There are quite a few organizational maturity levels, but I've generally found them either too specific to a certain domain, or too speculative to apply properly. I recently read a Miller Heiman Group publication that included the one they have developed for sales enablement processes. It seemed to strike the right mix between practicality and useful, and I've found it helpful in getting an orientation on a few process-related questions.

The four levels (at least in how I interpret them) are:

Random: While the process is happening, its generally due to the actions of individuals or small teams, and there is no formal coordination across the organization in this domain.

Organized: There is some cross-team coordination in at least one part of process, there is a general recognition of the need for such a process, and the core audience the process serves is well defined.

Scalable: The process is organized across all parts, there is a governance method determined, and a broader set of audiences/stakeholders is considered.

Adaptive: The process has visibility at high levels of the organization, and there is a second level of direction setting to reflect and redirect on it.

Its pretty easy to map these to questions to ask to ask or things to look for. For example, if I were looking at a hiring process at a company I might consider:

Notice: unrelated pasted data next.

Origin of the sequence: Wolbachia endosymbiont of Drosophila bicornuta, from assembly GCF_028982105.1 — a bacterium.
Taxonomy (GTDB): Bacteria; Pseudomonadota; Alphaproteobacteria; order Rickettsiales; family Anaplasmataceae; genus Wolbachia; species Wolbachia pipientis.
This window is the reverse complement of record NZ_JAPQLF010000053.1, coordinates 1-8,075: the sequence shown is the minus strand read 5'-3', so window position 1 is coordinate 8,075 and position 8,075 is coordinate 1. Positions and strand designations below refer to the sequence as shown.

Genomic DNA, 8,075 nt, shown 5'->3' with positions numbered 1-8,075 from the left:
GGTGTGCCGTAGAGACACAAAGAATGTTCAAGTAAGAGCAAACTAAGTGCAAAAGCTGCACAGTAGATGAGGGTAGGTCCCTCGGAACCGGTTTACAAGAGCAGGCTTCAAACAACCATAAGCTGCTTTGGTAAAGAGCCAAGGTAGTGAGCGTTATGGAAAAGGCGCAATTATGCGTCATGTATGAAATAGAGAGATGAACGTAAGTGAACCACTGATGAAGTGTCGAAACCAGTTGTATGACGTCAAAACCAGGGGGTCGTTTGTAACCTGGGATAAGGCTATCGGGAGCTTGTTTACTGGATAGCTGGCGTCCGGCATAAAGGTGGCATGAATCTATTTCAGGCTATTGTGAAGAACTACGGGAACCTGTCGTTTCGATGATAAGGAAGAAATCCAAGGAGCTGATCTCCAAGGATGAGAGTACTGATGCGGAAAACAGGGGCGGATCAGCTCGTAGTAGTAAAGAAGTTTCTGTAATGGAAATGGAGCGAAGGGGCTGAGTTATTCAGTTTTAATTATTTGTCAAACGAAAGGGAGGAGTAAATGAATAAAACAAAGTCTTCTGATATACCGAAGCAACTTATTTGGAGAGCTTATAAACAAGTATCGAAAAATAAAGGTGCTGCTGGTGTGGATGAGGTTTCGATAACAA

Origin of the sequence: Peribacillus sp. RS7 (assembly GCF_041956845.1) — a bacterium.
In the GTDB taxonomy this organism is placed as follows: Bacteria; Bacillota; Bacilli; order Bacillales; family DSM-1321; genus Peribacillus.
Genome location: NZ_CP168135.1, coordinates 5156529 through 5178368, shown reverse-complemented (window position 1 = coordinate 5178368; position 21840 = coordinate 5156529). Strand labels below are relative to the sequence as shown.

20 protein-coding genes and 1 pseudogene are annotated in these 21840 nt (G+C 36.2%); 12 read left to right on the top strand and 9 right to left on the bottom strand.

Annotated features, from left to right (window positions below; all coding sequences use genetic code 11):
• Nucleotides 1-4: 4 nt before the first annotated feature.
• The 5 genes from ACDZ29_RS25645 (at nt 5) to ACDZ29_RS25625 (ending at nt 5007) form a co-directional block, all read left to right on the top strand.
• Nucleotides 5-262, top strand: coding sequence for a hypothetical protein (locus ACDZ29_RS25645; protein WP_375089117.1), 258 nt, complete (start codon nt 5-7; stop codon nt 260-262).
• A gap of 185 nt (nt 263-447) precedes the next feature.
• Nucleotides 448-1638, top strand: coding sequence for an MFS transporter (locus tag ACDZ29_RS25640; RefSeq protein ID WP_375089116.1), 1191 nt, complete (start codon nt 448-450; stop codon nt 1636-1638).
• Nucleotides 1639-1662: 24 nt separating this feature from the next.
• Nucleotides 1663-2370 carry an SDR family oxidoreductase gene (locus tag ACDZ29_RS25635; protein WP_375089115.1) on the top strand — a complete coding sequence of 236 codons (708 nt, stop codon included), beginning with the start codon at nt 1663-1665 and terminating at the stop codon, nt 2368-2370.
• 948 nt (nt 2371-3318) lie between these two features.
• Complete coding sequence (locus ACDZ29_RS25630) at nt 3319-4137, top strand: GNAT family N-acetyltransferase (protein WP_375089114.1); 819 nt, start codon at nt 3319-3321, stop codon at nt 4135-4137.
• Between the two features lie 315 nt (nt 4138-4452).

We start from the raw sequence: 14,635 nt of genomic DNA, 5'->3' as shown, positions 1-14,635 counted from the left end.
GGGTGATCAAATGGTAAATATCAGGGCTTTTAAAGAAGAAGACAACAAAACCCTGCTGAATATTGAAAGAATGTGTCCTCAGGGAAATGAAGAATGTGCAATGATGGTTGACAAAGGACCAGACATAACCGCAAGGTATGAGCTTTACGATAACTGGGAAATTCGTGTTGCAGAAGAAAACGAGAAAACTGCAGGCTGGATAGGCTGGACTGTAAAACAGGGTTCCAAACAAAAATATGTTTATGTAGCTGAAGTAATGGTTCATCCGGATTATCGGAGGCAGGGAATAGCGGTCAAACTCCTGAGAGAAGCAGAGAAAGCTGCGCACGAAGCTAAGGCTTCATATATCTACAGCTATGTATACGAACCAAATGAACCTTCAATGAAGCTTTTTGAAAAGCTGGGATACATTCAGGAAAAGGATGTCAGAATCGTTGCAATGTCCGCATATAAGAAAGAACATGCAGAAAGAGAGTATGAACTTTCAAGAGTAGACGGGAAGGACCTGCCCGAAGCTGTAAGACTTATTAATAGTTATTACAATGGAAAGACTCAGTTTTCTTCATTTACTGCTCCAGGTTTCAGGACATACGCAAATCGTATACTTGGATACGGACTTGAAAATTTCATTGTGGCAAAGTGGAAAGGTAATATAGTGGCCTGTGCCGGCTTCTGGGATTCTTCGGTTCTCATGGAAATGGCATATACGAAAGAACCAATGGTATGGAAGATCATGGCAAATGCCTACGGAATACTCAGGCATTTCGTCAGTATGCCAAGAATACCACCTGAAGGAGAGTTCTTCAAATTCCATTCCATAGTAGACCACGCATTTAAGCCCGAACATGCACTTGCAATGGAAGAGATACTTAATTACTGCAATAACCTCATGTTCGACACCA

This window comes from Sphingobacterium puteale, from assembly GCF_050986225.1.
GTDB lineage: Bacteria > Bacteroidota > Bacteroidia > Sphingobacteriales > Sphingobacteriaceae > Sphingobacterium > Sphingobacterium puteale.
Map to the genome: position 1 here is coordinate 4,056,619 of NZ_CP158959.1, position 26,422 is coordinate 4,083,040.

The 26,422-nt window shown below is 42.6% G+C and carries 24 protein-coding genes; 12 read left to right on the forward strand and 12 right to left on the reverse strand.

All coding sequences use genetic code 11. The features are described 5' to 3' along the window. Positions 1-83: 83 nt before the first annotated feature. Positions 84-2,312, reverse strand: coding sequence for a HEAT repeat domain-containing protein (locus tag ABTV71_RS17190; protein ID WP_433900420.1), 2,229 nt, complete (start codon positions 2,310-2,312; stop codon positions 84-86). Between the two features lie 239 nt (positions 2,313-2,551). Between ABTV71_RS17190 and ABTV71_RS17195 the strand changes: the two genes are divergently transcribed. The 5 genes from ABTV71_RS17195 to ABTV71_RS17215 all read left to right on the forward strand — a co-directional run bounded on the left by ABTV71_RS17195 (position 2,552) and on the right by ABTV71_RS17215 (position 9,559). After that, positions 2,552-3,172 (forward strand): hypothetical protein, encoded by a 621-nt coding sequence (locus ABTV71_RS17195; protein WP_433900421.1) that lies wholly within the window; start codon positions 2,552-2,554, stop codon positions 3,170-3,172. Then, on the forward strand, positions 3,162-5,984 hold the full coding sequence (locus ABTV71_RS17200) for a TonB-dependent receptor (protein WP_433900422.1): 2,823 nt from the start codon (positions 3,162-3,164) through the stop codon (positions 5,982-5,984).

1. Random - is hiring handled by individual managers? Are standards and procedures ad-hoc, or shared manager-to-manager?
  2. Organized - is their some formal involvement by an HR function or similar? Are they involved consistently in at least one part (sourcing, interviewing, onboarding)?
  3. Scalable - are there consistent practices across the company, and across the whole hiring pipeline? Is there a group which is the keeper of the truth for those standards?
  4. Adaptive - is company-wide hiring a consideration at the executive level? is there a process in place to review how well new hires do and suggest improvements?

Assessing the maturity level gives you a guide on where to apply pressure, and what kind of tactics will improve the situation and help move to the next rung of the ladder.